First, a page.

These days, Kamara African Foods, in the heart of Southwest Philadelphia’s bustling African immigrant community, is piled high with bags of rice, dried fish, and boxes of plantain and cassava flour to make the staple dish fufu.
In March, the shelves were bare, as the pandemic kept the Woodland Avenue shop’s customers away.
Owner Korkor Kamara said that meant she couldn’t afford to import more perishable goods from Africa — something she feared would hurt her business permanently.
“I couldn’t pay the bill,” said Kamara, a 37-year-old who immigrated to Philadelphia from Liberia in 2003. “I didn’t know what to do.”
Kamara, like many immigrant business owners, does not have a strong relationship with a bank, and hesitated to apply for the grants or loans designed to help businesses survive the pandemic.
For years, Kamara and a few dozen other business owners in the area have contributed $1,000 every month to a pool, the sum of which is paid out to one member. The money allows that member to make major purchases without having to take out a loan from a bank.
Normally, those payouts rotate between members on a set schedule. But when the pandemic hit, the club decided to prioritize its struggling business owners. In April, Kamara got a payout — known as a “hand” — of about $24,000. She used the money to pay down debt and order a new shipment of goods from Africa.
“I felt happy, I felt relief,” Kamara said. “If anybody said, ‘Do you have fufu?’ I can say ‘Yes.’”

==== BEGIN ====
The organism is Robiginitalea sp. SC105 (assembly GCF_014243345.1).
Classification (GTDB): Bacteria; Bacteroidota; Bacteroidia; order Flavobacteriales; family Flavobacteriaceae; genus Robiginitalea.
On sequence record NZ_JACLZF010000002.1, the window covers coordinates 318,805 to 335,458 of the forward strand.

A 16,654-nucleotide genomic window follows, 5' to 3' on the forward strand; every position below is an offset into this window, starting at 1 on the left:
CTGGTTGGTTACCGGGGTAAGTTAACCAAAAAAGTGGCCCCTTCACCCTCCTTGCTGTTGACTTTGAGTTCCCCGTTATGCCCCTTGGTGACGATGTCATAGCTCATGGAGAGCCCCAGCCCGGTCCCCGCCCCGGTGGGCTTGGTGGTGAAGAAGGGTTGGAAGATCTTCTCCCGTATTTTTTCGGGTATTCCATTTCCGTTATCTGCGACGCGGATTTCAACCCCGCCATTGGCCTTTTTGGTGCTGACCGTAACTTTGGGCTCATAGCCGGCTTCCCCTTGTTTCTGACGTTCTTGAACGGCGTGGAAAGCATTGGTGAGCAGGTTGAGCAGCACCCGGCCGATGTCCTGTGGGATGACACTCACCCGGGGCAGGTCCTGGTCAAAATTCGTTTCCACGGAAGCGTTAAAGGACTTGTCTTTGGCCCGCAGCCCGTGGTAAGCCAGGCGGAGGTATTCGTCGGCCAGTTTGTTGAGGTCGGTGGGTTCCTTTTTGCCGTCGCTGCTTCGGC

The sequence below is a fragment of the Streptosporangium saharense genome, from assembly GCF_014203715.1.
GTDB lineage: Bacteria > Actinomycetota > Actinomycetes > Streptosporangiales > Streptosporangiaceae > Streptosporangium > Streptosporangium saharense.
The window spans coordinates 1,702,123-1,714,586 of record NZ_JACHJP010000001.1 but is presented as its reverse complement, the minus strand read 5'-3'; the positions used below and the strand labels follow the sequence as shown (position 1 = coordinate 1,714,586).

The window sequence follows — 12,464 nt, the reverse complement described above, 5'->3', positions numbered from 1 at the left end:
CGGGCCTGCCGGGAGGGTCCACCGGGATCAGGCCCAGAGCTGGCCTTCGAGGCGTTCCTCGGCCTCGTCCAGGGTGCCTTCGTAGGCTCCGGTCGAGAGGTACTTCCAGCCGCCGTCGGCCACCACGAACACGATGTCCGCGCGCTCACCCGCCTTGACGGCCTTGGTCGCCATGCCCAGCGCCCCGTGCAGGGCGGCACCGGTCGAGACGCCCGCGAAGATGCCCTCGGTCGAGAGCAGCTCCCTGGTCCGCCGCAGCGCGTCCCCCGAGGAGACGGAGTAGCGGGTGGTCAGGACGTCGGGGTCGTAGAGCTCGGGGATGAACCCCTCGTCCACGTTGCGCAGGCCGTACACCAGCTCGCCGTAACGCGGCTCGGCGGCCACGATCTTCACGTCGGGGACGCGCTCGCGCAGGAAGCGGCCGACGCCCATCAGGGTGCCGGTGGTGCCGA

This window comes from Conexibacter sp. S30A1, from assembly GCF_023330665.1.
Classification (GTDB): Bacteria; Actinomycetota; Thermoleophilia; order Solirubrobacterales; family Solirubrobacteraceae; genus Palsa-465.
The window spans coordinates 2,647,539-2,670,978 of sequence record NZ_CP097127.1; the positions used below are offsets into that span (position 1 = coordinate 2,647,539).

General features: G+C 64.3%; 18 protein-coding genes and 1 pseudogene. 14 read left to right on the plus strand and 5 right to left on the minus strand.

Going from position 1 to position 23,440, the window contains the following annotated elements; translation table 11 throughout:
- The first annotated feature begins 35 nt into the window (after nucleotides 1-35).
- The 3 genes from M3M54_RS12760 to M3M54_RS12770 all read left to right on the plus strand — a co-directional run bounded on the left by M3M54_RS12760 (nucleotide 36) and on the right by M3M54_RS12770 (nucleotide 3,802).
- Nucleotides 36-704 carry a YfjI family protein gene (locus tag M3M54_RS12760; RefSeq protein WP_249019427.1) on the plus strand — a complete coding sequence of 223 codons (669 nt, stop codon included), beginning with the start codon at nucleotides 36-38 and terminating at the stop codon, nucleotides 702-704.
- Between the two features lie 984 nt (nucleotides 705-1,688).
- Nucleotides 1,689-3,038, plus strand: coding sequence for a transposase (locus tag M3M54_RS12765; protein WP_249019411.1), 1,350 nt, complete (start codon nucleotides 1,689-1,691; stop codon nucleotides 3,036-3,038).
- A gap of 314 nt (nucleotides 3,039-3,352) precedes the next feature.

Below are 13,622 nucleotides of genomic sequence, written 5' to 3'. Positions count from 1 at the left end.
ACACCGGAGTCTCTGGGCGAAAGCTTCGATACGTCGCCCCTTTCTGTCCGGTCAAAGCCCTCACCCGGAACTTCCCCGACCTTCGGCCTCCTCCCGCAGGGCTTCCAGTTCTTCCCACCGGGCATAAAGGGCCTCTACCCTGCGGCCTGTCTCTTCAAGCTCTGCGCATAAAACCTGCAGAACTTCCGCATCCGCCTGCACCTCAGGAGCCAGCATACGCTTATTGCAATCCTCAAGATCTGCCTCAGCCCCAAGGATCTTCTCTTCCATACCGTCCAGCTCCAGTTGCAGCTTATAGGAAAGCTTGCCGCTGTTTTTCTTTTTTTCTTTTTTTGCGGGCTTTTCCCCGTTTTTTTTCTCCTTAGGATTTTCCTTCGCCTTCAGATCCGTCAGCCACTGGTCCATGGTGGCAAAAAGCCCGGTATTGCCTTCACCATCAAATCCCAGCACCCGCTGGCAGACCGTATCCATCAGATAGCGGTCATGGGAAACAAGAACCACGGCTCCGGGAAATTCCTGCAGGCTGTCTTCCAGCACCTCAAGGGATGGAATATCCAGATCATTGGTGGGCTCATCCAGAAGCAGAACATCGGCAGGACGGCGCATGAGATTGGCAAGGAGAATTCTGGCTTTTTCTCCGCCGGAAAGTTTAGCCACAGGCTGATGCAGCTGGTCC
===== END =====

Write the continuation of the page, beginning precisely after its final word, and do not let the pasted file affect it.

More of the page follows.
While susu has been practiced by members of Southwest Philadelphia’s African community for years, business owners and community advocates say this system of mutual aid has taken on new importance during the pandemic. It has prevented many businesses from closing for good, they say, and helped others rebound swiftly.
“We find it very innovative to see businesses coming together and trusting each other,” said Musa Trawally, project manager of the African Cultural Alliance of North America, a community development corporation that serves Philly immigrants and refugees.
‘We stand very strong’
On a recent weekday afternoon, the stretch of Woodland Avenue from 64th Street to 70th was humming with activity.
The sidewalks were crowded with people chatting while dining outside, shopping for clothes, or loading up their cars with groceries.
The bustling scene brought a smile to the face of Musa Barry, president of the Woodland Avenue Business Association.
Every one of the roughly twenty African-owned businesses on this strip was open, he said. Barry, 47, attributed that largely to the fact that almost all were in susus that had mobilized to financially support their weakest members during the pandemic.
“If they are not in my susu, they are in somebody’s susu,” said Barry, who also owns a grocer and a clothing store on Woodland. “We stand very strong.”
The informal loan clubs have been all the more important because, Barry said, many of those businesses had not received shutdown grants or loans provided by traditional financial institutions. Businesses owned by people of color and immigrants are more likely than their white counterparts to be denied loans, and some struggle to stay compliant with licenses and taxes — often a requirement to obtain financial aid.
Nafisa Sillah has long been skeptical of traditional banks. She used money raised from her susu to open her Chester Avenue Liberian restaurant, Nafisa’s Kitchen, in 2017.
“If I go to the bank right now with everything I have, they will give me the runaround. They will talk about how the credit has to be perfect,” said Sillah, 53.
Another major difference between this mutual aid system and traditional grants or loans: susus are not legally binding. The system is fragile, depending entirely on trust.